Female Factor Subfertility
Age is recognized as the most important factor for reduced ovarian reserve, reduced oocyte quality and subsequent reduced ability to conceive. As age advances, the decline of fertility begins around 30 years old, and it becomes more pronounced after the age of 35. The lack of the ability to produce new eggs after the ovaries are formed during the in-utero life, results to the depletion of oocytes and the reduction of their quality, both of which are important to conceiving and establishing a pregnancy that reaches full term.
Endometriosis and Adenomyosis
In endometriosis and adenomyosis cells from the uterine lining are located outside the uterus in the abdominal cavity, or inside the muscle of the womb respectively. These two conditions are associated with reduction of fertility with a variety of mechanisms, affecting the normal function of the ovaries, the tubes and the uterine cavity.
Blockage, adhesions and anatomical malformations of the Fallopian tubes are other major factors of subfertility. Adhesions and scarring of the tubes or loss of their normal function can be the result of endometriosis, previous surgery in the pelvis or infections from Chlamydia.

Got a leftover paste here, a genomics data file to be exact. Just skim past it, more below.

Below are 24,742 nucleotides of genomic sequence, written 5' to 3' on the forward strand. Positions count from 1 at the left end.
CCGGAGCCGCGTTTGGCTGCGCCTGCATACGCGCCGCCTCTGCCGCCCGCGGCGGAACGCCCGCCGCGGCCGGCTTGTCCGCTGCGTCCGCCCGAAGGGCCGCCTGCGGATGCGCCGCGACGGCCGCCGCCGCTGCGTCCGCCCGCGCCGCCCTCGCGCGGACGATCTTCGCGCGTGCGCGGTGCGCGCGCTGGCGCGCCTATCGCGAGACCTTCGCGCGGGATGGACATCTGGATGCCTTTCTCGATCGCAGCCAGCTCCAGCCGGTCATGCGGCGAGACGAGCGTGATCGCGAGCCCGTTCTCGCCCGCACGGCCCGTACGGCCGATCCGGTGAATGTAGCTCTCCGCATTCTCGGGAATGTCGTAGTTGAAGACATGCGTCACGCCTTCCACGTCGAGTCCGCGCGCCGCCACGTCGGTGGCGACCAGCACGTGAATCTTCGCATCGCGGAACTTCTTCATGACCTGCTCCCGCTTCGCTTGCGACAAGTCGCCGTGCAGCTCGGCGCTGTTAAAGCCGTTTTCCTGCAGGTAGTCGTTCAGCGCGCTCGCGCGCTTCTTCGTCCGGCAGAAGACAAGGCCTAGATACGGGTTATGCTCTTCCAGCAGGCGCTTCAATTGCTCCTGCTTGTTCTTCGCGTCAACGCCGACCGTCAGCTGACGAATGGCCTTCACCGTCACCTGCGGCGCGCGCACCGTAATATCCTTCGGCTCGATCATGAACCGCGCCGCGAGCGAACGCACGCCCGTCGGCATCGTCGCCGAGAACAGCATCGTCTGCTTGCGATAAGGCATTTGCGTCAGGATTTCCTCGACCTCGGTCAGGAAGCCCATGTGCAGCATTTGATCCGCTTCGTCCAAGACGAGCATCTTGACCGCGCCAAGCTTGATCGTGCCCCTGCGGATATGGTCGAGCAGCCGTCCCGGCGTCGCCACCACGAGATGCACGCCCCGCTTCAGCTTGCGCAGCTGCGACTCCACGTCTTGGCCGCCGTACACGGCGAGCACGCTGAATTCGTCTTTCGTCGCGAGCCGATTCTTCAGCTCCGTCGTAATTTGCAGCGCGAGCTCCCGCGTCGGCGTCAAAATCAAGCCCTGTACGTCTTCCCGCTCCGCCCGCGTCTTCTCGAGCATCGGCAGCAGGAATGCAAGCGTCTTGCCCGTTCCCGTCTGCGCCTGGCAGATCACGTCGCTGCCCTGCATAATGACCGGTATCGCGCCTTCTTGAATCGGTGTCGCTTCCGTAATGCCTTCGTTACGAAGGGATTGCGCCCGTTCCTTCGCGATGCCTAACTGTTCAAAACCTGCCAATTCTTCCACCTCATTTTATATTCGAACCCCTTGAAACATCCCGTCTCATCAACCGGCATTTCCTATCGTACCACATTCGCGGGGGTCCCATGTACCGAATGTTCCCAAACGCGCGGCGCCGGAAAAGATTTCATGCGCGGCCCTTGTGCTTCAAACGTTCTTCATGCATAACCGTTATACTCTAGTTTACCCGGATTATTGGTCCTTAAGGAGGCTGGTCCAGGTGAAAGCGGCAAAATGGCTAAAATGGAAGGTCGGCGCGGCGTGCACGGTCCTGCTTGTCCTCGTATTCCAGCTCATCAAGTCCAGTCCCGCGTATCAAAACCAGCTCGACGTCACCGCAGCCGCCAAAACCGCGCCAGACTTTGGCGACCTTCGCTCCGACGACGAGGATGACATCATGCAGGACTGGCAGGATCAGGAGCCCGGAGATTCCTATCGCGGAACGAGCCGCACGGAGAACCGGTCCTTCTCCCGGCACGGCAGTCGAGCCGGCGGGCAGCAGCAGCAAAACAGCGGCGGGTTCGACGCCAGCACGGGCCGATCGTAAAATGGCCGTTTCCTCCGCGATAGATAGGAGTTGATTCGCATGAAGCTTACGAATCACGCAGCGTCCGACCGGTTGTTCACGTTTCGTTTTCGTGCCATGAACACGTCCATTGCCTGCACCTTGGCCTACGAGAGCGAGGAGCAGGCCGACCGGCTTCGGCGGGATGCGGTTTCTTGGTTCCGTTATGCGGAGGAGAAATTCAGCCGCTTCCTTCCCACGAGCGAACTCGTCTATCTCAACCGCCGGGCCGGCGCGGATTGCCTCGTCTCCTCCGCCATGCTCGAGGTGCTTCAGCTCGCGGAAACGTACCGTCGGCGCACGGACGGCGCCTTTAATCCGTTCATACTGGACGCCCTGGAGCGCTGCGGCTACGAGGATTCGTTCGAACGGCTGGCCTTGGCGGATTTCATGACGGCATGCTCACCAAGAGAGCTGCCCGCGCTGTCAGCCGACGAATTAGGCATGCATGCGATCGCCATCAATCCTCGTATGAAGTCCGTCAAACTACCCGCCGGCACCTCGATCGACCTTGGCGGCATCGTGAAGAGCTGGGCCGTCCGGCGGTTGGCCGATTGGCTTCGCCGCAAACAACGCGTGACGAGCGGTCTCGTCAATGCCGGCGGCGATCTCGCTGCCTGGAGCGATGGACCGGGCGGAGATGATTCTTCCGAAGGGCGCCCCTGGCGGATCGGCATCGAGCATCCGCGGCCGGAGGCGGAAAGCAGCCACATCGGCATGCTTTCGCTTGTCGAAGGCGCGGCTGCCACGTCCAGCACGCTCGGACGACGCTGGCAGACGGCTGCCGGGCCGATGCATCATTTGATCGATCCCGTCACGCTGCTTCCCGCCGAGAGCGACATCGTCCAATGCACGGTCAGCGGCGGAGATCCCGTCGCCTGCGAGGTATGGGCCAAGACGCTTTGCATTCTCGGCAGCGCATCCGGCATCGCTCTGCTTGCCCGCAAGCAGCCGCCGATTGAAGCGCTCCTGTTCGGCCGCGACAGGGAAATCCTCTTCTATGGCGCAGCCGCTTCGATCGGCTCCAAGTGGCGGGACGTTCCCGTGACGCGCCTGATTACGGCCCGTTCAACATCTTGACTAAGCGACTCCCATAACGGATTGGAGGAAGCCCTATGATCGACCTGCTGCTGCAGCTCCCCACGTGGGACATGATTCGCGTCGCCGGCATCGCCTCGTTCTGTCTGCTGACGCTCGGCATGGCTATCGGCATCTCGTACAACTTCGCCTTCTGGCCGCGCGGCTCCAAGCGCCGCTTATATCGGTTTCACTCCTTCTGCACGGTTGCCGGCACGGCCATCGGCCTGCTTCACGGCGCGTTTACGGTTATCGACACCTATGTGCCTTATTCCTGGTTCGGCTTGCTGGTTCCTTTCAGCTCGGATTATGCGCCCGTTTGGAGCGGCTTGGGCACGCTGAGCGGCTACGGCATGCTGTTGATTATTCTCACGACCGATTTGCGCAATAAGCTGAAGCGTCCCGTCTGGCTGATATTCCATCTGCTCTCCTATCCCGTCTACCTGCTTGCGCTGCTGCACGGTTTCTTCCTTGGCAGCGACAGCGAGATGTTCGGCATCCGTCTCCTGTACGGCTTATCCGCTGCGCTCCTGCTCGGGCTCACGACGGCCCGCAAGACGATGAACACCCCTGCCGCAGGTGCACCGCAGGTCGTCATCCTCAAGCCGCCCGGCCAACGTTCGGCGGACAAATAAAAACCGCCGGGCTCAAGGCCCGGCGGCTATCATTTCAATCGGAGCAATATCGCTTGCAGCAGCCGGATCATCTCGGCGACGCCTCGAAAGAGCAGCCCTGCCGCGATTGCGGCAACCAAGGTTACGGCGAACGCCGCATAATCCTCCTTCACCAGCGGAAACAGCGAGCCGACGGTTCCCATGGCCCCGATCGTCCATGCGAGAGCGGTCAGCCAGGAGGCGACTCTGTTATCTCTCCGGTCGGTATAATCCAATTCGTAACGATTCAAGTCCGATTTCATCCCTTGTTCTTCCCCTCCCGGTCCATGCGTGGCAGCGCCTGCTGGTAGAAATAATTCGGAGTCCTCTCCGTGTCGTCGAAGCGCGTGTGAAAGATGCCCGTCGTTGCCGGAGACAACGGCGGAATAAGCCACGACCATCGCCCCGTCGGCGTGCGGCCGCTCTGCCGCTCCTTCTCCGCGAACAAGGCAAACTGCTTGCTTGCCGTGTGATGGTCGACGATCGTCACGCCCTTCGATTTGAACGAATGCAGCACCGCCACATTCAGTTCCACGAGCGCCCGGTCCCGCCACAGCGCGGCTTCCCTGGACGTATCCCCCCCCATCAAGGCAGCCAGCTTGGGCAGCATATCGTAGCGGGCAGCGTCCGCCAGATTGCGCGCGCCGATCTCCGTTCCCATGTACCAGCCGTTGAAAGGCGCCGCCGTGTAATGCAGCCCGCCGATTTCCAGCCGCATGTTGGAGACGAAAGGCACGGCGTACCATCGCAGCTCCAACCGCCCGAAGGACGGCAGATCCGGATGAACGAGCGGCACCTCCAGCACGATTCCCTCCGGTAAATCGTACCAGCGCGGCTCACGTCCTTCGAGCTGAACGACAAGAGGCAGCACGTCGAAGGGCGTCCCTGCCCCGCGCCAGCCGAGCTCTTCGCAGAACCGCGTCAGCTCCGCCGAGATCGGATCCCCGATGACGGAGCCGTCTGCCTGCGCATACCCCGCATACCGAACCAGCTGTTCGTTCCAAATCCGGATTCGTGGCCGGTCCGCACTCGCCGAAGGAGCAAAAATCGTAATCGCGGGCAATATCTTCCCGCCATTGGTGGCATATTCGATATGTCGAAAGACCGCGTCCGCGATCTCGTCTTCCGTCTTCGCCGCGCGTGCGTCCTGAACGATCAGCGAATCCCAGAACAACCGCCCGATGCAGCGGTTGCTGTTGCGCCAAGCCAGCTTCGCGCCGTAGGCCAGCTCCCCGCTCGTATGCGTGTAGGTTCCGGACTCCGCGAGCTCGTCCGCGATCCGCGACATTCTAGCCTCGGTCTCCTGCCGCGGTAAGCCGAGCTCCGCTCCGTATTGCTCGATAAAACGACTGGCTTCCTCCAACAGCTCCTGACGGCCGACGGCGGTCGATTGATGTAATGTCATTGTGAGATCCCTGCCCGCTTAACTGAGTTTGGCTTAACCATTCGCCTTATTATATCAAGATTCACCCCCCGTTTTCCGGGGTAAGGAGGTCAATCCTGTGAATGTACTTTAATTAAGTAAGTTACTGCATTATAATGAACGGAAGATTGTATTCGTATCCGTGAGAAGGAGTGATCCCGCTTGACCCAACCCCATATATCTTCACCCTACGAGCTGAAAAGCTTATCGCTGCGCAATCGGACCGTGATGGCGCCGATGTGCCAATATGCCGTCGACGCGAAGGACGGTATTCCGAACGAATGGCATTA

Uterine fibroids, endometrial scarring, endometrial polyps and anatomical malformation of the uterus are other factors contributing to subfertility. Fibroids and endometrial polyps are benign tumors which can distort the cavity of the uterus and reduce the ability of an embryo to implant in the cavity.
Polycystic Ovaries & Ovulation Disorders
Polycystic Ovarian Syndrome (PCOS) and Hypogonadotrophic Hypogonadism (HH) are two of the commonest examples of ovulation disorders. They result in irregular ovulation, minimizing the chances of spontaneous conception.
The consistency of the cervical secretions might sometimes be hostile for the sperm. This results to difficulty of the sperms in passing through the cervical canal, the uterine cavity and the tubes as well as reduced interaction with the egg reducing the chances of conception.
Disruption of ovulation can be caused by hormones secreted by other organs. Common examples of this include dysfunction of the Thyroid gland and the presence of high levels of Prolactin that can lead to irregular menstruation.